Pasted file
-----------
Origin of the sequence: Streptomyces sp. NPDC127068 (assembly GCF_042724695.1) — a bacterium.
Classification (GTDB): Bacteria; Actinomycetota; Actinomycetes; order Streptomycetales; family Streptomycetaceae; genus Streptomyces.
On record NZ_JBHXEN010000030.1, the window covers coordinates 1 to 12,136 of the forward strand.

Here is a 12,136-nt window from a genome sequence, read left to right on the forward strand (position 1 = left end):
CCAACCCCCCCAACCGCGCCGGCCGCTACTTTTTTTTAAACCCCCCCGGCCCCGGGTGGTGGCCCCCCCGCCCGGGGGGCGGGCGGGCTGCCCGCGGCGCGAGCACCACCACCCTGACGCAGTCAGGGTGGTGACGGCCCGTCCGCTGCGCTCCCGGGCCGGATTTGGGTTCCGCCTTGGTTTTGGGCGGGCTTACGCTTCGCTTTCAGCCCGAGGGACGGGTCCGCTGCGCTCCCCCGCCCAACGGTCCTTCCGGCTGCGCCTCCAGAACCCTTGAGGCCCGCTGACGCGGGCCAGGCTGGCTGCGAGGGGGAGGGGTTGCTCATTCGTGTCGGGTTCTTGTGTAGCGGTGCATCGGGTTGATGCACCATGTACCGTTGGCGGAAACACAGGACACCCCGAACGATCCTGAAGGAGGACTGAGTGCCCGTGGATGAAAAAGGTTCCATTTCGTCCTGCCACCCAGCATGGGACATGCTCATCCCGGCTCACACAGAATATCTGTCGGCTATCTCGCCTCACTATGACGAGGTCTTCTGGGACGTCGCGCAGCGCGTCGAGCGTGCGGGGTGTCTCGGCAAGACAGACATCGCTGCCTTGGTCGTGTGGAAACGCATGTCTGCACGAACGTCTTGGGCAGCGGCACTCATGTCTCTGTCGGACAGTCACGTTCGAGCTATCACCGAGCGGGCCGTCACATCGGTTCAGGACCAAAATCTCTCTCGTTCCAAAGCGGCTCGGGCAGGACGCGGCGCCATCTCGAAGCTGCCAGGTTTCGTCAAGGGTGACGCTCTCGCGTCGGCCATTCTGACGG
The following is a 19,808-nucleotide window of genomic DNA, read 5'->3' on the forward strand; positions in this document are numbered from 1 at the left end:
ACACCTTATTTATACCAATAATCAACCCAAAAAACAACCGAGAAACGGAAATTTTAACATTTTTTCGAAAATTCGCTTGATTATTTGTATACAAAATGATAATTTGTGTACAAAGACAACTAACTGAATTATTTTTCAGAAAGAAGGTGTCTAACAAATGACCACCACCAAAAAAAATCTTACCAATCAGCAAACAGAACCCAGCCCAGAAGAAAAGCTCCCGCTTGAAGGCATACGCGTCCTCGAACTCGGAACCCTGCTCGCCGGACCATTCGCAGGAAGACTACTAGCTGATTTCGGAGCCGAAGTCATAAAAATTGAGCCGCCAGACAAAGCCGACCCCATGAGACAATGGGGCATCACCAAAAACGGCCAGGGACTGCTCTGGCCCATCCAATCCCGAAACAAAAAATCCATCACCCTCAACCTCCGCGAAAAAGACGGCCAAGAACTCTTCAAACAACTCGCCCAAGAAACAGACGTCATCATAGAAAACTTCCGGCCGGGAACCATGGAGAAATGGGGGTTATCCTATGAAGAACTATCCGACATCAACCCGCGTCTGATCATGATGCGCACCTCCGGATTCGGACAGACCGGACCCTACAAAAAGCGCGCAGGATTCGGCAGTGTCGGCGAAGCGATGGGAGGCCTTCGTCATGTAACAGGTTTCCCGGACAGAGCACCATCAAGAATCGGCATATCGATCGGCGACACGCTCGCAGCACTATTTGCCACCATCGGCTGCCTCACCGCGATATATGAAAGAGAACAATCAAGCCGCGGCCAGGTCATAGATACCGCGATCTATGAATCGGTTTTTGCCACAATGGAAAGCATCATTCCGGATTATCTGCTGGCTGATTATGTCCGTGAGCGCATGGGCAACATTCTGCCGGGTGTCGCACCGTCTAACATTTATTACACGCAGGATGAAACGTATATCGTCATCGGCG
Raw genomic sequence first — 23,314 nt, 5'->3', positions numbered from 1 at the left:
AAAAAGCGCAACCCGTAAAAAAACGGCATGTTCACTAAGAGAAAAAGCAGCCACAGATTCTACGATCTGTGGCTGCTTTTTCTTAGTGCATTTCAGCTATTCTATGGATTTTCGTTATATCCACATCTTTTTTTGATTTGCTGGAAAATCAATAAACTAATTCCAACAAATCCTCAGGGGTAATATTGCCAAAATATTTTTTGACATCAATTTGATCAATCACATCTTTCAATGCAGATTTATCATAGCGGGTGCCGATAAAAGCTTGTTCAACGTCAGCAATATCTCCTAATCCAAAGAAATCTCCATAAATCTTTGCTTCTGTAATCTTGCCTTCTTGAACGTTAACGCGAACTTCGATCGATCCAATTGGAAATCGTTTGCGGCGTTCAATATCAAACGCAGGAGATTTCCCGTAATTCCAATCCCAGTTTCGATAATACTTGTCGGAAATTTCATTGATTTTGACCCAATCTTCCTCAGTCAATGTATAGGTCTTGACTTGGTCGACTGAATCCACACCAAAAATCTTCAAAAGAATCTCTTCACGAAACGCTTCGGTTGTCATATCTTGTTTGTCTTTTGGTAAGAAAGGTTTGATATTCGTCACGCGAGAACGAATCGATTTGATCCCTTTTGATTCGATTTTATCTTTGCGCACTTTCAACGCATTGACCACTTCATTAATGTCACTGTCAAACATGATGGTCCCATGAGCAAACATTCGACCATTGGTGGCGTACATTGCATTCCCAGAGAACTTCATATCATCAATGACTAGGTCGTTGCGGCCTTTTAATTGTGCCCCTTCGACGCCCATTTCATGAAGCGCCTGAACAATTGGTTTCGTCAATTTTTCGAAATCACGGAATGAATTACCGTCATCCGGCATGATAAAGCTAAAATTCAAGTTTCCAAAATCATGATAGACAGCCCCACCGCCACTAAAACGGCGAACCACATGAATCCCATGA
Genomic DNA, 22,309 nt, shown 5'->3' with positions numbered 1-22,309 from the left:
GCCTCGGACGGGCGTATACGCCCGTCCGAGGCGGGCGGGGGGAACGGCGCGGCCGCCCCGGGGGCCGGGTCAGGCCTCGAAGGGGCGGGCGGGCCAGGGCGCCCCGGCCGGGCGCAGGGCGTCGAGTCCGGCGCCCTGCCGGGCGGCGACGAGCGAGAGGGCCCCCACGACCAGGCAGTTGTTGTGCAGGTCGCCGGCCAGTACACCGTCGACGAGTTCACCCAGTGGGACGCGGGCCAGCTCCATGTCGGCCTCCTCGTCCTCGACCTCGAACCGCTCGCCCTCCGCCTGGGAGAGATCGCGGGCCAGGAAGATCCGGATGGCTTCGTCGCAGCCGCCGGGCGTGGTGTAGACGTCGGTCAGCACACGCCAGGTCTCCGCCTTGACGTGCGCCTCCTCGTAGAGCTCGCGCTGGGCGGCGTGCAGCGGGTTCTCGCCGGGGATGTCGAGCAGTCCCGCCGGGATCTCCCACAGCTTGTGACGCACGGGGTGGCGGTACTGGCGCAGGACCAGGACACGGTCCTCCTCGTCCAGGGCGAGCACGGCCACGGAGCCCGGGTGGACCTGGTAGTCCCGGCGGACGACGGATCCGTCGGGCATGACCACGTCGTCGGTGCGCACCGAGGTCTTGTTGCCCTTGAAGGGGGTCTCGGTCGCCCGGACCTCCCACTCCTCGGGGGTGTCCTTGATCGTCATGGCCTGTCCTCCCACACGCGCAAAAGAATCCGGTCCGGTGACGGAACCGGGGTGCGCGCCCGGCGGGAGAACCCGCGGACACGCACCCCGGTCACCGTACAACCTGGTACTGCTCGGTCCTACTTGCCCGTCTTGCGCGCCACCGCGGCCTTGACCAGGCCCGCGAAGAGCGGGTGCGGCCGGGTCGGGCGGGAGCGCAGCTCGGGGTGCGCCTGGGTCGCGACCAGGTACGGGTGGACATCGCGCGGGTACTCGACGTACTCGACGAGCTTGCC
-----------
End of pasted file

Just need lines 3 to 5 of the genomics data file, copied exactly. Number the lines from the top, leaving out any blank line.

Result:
On record NZ_JBHXEN010000030.1, the window covers coordinates 1 to 12,136 of the forward strand.

Here is a 12,136-nt window from a genome sequence, read left to right on the forward strand (position 1 = left end):
CCAACCCCCCCAACCGCGCCGGCCGCTACTTTTTTTTAAACCCCCCCGGCCCCGGGTGGTGGCCCCCCCGCCCGGGGGGCGGGCGGGCTGCCCGCGGCGCGAGCACCACCACCCTGACGCAGTCAGGGTGGTGACGGCCCGTCCGCTGCGCTCCCGGGCCGGATTTGGGTTCCGCCTTGGTTTTGGGCGGGCTTACGCTTCGCTTTCAGCCCGAGGGACGGGTCCGCTGCGCTCCCCCGCCCAACGGTCCTTCCGGCTGCGCCTCCAGAACCCTTGAGGCCCGCTGACGCGGGCCAGGCTGGCTGCGAGGGGGAGGGGTTGCTCATTCGTGTCGGGTTCTTGTGTAGCGGTGCATCGGGTTGATGCACCATGTACCGTTGGCGGAAACACAGGACACCCCGAACGATCCTGAAGGAGGACTGAGTGCCCGTGGATGAAAAAGGTTCCATTTCGTCCTGCCACCCAGCATGGGACATGCTCATCCCGGCTCACACAGAATATCTGTCGGCTATCTCGCCTCACTATGACGAGGTCTTCTGGGACGTCGCGCAGCGCGTCGAGCGTGCGGGGTGTCTCGGCAAGACAGACATCGCTGCCTTGGTCGTGTGGAAACGCATGTCTGCACGAACGTCTTGGGCAGCGGCACTCATGTCTCTGTCGGACAGTCACGTTCGAGCTATCACCGAGCGGGCCGTCACATCGGTTCAGGACCAAAATCTCTCTCGTTCCAAAGCGGCTCGGGCAGGACGCGGCGCCATCTCGAAGCTGCCAGGTTTCGTCAAGGGTGACGCTCTCGCGTCGGCCATTCTGACGG